If Major League Baseball wants to yank the rug out from under Atlanta, then the league should pay, as far as House and Senate Republicans are concerned.
Republicans introduced bills last week to eliminate MLB’s antitrust exemption as well as to allow localities to seek damages from the league over the relocation or cancellation of the All-Star Game.
Rep. Buddy Carter, Georgia Republican, called MLB commissioner Rob Manfred’s decision to move the July 13 Midsummer Classic to Denver in a show of opposition to the hotly contested Georgia election law “a spineless decision based on lies.”
“What this would do is to allow the local communities to recoup some of the costs that have been lost by hardworking Georgians and small businesses that have suffered the consequences of this,” Mr. Carter, who sponsored the Community Protection in Sports Act, said on Fox News.
The measure “would make it unlawful for MLB to cancel or relocate a team competition event that is not a part of the regular season, unless it is because of a pandemic, a natural disaster, inclement weather, or disaster declared by the federal or state government,” said his office in a statement.
House and Senate Republicans also introduced legislation to eliminate MLB’s antitrust exemption, saying the league had abused its special treatment by capitulating to political pressure on the left.
“The league has been able to escape scrutiny in part thanks to its perception as a good-faith guardian of America’s national pastime,” said Sen. Marco Rubio, Florida Republican. “But with its reprehensible decision to play politics and punish the State of Georgia — and countless small and minority-owned Georgian businesses — by moving the All-Star Game out of Atlanta, the MLB has shown its willingness to use its market power, derived from its antitrust exemption, irresponsibly.”
In addition to Mr. Rubio, the Senate antitrust bill was introduced by Republican Sens. Marsha Blackburn of Tennessee, Ted Cruz of Texas, Josh Hawley of Missouri and Mike Lee of Utah, while more than 20 House Republicans signed onto the companion legislation.
Democrats control both chambers of Congress, which means the bill has minimal chance of passing.
The Georgia election bill signed last month drew a flood from Democrats who called it a voter-suppression measure and “Jim Crow 2.0,” while Republicans argued that the bill imposed reasonable safeguards such as requiring identification for absentee ballots and reducing the number of drop boxes from pandemic levels while expanding early voting days.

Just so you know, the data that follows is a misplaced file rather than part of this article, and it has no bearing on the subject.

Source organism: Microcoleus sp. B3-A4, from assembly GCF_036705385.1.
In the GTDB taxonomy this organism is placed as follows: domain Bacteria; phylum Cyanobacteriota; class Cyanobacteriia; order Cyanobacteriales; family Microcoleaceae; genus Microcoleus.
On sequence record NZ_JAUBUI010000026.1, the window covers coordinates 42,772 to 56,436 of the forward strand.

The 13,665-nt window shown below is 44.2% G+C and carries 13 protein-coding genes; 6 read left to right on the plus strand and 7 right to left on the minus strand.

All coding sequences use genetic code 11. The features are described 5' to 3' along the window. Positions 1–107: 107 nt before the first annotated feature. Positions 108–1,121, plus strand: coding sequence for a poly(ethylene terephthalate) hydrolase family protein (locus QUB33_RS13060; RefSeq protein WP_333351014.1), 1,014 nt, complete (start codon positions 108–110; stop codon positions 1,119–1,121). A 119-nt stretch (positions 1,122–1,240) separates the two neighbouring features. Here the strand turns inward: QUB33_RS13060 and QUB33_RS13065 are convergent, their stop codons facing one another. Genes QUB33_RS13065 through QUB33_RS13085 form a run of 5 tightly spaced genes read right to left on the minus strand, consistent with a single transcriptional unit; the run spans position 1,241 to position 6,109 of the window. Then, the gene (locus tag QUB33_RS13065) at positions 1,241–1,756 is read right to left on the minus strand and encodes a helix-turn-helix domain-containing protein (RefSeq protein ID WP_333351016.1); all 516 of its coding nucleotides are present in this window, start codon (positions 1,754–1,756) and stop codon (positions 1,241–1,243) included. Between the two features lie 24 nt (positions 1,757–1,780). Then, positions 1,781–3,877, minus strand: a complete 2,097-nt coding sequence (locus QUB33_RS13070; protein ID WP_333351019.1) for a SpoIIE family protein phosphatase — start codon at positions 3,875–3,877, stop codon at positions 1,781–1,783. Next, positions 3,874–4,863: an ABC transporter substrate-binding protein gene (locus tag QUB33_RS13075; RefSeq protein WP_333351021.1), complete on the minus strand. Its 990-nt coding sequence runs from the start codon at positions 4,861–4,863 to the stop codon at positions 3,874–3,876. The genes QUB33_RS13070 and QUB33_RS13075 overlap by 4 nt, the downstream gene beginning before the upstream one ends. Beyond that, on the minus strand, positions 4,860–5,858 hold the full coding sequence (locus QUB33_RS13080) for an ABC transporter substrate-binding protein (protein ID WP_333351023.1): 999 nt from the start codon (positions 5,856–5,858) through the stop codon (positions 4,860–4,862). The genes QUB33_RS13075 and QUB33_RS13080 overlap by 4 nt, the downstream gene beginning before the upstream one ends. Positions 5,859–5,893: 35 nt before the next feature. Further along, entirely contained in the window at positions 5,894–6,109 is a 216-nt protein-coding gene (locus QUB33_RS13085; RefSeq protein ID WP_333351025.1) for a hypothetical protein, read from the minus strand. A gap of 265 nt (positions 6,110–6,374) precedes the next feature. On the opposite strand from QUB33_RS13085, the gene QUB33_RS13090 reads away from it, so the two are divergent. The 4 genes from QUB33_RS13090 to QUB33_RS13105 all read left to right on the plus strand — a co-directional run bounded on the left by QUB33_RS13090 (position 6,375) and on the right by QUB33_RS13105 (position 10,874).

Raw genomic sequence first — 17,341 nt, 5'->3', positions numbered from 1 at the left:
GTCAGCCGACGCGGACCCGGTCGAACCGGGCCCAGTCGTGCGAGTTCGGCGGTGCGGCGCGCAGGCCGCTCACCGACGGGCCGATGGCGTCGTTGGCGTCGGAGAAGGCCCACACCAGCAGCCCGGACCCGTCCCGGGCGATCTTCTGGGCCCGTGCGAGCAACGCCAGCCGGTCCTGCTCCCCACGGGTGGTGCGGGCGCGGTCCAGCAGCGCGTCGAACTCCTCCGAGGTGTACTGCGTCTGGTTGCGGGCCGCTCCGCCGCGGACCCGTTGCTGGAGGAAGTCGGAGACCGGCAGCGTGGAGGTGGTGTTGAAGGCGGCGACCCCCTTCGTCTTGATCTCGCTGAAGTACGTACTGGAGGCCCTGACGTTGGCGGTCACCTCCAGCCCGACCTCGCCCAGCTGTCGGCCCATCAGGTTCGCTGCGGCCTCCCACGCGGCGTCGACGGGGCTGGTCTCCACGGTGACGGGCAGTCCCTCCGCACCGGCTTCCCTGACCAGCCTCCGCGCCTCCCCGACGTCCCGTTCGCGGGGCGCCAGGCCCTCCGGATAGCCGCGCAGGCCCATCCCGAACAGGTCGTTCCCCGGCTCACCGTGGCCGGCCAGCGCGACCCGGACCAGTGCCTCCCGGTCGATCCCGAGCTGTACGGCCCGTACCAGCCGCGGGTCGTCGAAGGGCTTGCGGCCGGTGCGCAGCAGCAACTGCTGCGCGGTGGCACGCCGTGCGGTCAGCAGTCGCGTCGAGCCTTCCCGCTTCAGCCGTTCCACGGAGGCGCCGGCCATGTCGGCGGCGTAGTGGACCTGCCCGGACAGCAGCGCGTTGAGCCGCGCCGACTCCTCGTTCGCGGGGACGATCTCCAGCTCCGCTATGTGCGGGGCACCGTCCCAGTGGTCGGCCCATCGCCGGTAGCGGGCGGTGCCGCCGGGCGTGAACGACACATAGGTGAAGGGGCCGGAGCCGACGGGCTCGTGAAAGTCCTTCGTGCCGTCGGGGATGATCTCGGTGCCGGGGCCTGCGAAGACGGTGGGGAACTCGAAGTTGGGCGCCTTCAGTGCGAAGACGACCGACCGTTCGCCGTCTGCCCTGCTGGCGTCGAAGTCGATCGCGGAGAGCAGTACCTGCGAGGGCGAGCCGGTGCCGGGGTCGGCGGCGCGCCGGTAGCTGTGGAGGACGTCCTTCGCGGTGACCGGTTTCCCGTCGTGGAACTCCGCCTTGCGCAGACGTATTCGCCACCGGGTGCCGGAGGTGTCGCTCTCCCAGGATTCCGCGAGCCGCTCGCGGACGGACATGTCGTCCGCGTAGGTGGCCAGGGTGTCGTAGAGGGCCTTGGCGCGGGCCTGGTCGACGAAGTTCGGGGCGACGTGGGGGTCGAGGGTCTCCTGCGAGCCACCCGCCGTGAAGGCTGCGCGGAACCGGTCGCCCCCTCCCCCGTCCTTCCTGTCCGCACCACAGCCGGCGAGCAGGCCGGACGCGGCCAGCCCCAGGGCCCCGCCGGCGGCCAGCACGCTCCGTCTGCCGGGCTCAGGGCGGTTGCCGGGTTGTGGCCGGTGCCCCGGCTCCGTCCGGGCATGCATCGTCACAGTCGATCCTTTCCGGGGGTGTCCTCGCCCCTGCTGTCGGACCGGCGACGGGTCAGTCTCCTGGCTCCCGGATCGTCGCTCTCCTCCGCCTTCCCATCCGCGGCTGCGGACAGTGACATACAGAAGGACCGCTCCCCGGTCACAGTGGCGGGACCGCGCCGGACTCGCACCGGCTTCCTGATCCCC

Foes said moving the All-Star Game actually hurt minority communities, given that nearly 30% of Atlanta business are Black-owned, while Denver is 76% White and 9% Black.
“You have nine times as many Black-owned businesses in Atlanta than you have in Denver,” said Alfredo Ortiz, president of the Job Creators Network. “You have I think ten times as many employees employed in these Black-owned businesses in Atlanta versus Denver.”
Mr. Cruz said that MLB asks fans to produce ID when they pick up tickets at the will-call desk, “but they have made it clear they oppose photo ID requirements to vote.”
“If Major League Baseball is going to act dishonestly and spread lies about Georgia’s voting rights bill to favor one party against the other, they shouldn’t expect to continue to receive special benefits from Congress,” Mr. Cruz said.
MLB did not respond to a request for comment from The Washington Times.
More than 100 companies, including Nordstrom, Starbucks and Target, signed a Black Economic Alliance letter published Wednesday saying they oppose “any discriminatory legislation or measures that restrict or prevent any eligible voter from having an equal and fair opportunity to cast a ballot.”
MLB was not among the signers.
Proposals to end MLB’s antitrust status have been floated before. In 2001, House and Senate Democrats sought to eliminate the exemption, which is unique in professional sports, after team owners voted to shut down two teams, an effort that ultimately failed.
Mr. Lee said that the MLB “has used its judicially fabricated antitrust immunity to suppress wages and divide up markets for decades — conduct that is plainly illegal, and sometimes criminal, in any other industry.”
“We should have done this decades ago, but when billion-dollar businesses start engaging in political extortion it becomes even more pressing to end their special treatment,” he said.